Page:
I was extremely sheepish when I returned these bikes. The company representatives were utterly unfazed though. Their concerns were only for my safety and well-being.

Point being, when a manufacturer or distributor hands me an ultra-expensive cartridge that doesn’t have a stylus guard, I’m going to assume that they are aware there’s a chance I’m going to break it.

Cartridge closeup

I didn’t break it though. Despite its tapered shape, the Voro’s ceramic web shell is nice and grippy. Mark you this—I planned every move so that I didn’t have to change my grip or the positioning of my hands. The Thales alignment jig is precisely made; the slot that holds the cartridge is tight enough to prevent any side-to-side motion, while still retaining enough clearance to make it easy to slide the cartridge in and out.

The alignment process is magnificent. Looking down at the cartridge, which is lying on its back, you match up the scribed lines on the top plexiglass cover with dots on the lower aluminum base. Then, you align the cartridge so that the stylus sits underneath the center dot, and the cantilever lies straight along the center line.

Alignment jig

It was still a bit of a fussy process, as I had to pull the cartridge out of the jig in order to make changes. If I were to use it more often, I think I’d be able to tune the torque on the screws that hold the cartridge to the headshell so that I could move the cartridge while it was in the jig. But still! Being able to look down at the stylus and cantilever makes the installation process much more precise. It’s so much easier, so much more accurate—it’s a whole different level of precision and convenience.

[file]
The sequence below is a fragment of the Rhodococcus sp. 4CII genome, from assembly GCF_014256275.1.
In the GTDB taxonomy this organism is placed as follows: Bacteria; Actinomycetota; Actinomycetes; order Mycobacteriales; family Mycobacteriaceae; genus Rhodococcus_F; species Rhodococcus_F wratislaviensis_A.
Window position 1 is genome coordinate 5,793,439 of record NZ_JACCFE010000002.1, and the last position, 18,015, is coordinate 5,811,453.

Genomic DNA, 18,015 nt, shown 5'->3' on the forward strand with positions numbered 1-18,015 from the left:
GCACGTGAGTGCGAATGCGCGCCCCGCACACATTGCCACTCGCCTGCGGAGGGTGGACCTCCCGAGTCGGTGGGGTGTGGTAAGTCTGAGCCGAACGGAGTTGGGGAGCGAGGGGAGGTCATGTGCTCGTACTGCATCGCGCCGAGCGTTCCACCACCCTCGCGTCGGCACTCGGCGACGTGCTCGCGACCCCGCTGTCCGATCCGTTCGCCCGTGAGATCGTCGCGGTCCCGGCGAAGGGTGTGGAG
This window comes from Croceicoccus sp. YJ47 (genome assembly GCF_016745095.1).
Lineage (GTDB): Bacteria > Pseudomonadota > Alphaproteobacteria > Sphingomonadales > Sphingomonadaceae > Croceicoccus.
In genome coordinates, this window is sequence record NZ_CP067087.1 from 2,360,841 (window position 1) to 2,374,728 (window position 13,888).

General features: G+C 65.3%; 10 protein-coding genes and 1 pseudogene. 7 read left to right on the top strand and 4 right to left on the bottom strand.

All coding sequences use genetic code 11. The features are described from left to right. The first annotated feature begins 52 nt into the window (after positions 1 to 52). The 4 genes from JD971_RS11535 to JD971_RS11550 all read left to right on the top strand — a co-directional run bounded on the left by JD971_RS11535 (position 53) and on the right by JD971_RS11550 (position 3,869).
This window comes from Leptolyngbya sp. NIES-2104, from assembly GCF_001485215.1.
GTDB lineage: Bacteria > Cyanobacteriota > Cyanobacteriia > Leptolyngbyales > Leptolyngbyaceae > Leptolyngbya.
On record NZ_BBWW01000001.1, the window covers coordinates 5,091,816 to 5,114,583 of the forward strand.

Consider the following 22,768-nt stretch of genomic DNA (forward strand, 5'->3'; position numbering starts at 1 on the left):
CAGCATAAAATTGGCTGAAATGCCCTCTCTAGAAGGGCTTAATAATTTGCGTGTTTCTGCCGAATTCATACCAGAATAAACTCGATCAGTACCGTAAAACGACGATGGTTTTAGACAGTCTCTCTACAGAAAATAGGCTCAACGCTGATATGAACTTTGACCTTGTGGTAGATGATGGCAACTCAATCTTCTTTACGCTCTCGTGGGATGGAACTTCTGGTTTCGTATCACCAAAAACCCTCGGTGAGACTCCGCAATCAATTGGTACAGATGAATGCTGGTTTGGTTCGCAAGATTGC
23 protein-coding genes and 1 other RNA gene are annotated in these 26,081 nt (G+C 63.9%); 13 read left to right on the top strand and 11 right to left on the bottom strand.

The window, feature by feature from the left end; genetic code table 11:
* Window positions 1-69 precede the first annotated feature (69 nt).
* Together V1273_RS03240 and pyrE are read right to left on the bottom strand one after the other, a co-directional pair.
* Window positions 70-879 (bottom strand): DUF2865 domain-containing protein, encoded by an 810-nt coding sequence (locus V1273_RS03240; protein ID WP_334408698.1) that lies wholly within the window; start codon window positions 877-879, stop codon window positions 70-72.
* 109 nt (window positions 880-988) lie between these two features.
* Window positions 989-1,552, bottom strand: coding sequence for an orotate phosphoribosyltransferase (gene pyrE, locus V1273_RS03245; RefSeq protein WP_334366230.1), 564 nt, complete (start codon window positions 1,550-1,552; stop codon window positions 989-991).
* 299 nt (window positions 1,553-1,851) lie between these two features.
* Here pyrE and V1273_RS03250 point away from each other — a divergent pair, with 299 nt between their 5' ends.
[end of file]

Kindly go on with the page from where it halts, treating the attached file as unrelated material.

Once the cartridge is aligned, all that’s left to do is slide the headshell onto the end of the tonearm and secure it with the tiny set screw that’s embedded into the tip of the headshell.

A cursory look at the Thales TTT-Compact II and Simplicity II could be somewhat underwhelming. It’s a small ’table and arm, not flashy like the Musical Fidelity M8xTT that it replaced. But the engineering and out-of-the-box thinking that went into the cartridge installation process alone has made me re-evaluate just how clever this company is.

Table and arm

I’ve got the TTT-Compact II up and running now, with the stylish and luxurious X-quisite Voro cartridge on point. If you’ve read my review of the Voro, you’ll have seen that I was quite taken with it when it was bolted to my VPI. You’ll have to wait for the full review of the TTT-Compact II to see what I think of the whole package. There’s more interesting tech baked into the Thales ’table and arm, so I think it’ll be worth the wait.

. . . Jason Thorpe